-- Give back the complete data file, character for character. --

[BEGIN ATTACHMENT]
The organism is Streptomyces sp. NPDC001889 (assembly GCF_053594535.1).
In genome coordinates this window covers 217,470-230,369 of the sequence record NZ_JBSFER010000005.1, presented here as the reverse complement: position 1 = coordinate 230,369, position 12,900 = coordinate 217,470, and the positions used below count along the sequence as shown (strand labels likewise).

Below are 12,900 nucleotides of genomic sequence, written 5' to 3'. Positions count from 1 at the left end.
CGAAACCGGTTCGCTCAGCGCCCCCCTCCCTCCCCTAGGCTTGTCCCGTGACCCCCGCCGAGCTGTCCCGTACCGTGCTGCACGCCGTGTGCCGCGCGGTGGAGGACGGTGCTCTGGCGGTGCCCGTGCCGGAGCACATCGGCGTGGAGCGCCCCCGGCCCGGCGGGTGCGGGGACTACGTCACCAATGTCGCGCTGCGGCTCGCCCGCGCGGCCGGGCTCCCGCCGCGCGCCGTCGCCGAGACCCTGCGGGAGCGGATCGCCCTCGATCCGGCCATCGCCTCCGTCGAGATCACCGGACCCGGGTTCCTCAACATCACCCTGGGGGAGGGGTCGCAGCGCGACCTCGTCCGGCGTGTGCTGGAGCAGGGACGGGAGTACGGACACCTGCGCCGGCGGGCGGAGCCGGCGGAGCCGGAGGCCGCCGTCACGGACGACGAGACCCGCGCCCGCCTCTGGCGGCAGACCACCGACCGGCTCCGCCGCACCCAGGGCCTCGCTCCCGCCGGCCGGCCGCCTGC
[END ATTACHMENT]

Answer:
The organism is Streptomyces sp. NPDC001889 (assembly GCF_053594535.1).
In genome coordinates this window covers 217,470-230,369 of the sequence record NZ_JBSFER010000005.1, presented here as the reverse complement: position 1 = coordinate 230,369, position 12,900 = coordinate 217,470, and the positions used below count along the sequence as shown (strand labels likewise).

Below are 12,900 nucleotides of genomic sequence, written 5' to 3'. Positions count from 1 at the left end.
CGAAACCGGTTCGCTCAGCGCCCCCCTCCCTCCCCTAGGCTTGTCCCGTGACCCCCGCCGAGCTGTCCCGTACCGTGCTGCACGCCGTGTGCCGCGCGGTGGAGGACGGTGCTCTGGCGGTGCCCGTGCCGGAGCACATCGGCGTGGAGCGCCCCCGGCCCGGCGGGTGCGGGGACTACGTCACCAATGTCGCGCTGCGGCTCGCCCGCGCGGCCGGGCTCCCGCCGCGCGCCGTCGCCGAGACCCTGCGGGAGCGGATCGCCCTCGATCCGGCCATCGCCTCCGTCGAGATCACCGGACCCGGGTTCCTCAACATCACCCTGGGGGAGGGGTCGCAGCGCGACCTCGTCCGGCGTGTGCTGGAGCAGGGACGGGAGTACGGACACCTGCGCCGGCGGGCGGAGCCGGCGGAGCCGGAGGCCGCCGTCACGGACGACGAGACCCGCGCCCGCCTCTGGCGGCAGACCACCGACCGGCTCCGCCGCACCCAGGGCCTCGCTCCCGCCGGCCGGCCGCCTGC